India's automotive sector is facing a crisis, with a sharp decline in sales forcing manufacturers to cut back on production. Industry insiders warn that hundreds of thousands of jobs are at risk.
Boosting India's economic expansion and creating employment opportunities for millions of youth is one of the major challenges facing the administration of Prime Minister Narendra Modi. Since he came to power in 2014, critics have consistently complained that Modi is presiding over a jobs crisis.
"Make in India" was Modi's flagship economic initiative that aimed to transform the country into a global manufacturing hub and, in the process, generate jobs.
As part of the plan, the government vowed to increase the share of manufacturing in India's gross domestic product (GDP) to 25% by 2022, from about 16%, and create 100 million jobs in manufacturing.
Despite the government's ambitious target, many manufacturing sectors appear to be facing a crisis. Figures released this week by the automotive industry showed that the branch suffered its worst sales performance in nearly 19 years in July.
Passenger car sales in India last month dropped 30% year-on-year to 200,790 vehicles from 290,931 units during the same period a year earlier, showed data released on Tuesday by the Society of Indian Automobile Manufacturers (SIAM). It was the worst sales performance since a 35% decline in December 2000.
This was the ninth consecutive decline in monthly passenger car sales, an indication of the dramatic drop in demand in the world's fourth-largest automobile market.
Observers blame the auto slowdown on weakening economic growth and a liquidity crunch, brought about by a collapse of some non-banking financial companies that used to account for a significant share of automobile financing.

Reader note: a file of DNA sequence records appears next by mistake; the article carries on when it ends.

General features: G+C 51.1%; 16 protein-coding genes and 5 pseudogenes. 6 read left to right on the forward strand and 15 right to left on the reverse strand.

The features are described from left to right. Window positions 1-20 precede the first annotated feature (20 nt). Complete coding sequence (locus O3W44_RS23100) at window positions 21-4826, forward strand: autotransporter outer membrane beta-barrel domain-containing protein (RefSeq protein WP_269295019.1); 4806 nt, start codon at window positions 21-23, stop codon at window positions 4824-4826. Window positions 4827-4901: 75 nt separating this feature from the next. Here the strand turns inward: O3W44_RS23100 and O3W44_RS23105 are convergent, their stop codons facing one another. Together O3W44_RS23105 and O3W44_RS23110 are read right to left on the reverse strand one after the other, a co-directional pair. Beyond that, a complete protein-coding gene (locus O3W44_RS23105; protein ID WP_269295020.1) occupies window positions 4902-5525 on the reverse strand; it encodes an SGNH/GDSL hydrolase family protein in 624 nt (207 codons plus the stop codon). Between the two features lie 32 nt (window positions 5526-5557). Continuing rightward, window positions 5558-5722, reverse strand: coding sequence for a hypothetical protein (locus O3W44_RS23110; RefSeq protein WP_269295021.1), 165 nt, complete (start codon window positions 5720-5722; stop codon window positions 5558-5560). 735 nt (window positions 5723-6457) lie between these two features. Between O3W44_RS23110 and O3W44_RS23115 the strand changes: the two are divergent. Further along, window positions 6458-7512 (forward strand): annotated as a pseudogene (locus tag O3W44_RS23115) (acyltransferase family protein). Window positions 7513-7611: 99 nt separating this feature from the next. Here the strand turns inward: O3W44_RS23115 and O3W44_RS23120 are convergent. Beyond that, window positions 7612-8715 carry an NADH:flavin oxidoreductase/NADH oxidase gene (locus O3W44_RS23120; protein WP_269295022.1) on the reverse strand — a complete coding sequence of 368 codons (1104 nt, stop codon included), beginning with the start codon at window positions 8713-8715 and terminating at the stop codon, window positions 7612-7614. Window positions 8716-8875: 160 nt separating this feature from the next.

Weak economic activity, coupled with escalating global trade tensions, led India's central bank to cut the country's growth projection for 2019-20 to 6.9% this month from its June forecast of 7%.
Automakers are also struggling to comply with a host of new environmental and safety policies, which have prompted a hike in vehicle prices.
As part of its efforts to reduce air pollution, the Indian government plans to enforce its stringent Bharat Stage 6 (BS 6) fuel emission norms by 2020. They are regarded as the most advanced emission standards for automobiles and are equivalent to Euro 6 norms currently in place across countries in the European Union.
The transition to BS 6 could make vehicles more expensive for buyers, which in turn puts pressure on sales, say experts. The norms also entail an overhaul of diesel engine technology. They have already prompted Maruti Suzuki, India's biggest car company, to announce an end to the sales of their diesel cars from next year.
"The subdued demand, recent investments made for transition from BSIV to BSVI, and a lack of clarity on policy for electrification of vehicles, especially for two and three wheelers, has left the industry unsure of its future and has caused it to stop all future investments," the Automotive Component Manufacturers Association of India (ACMA), the apex body representing the interest of the Indian auto parts industry, said in a statement in July.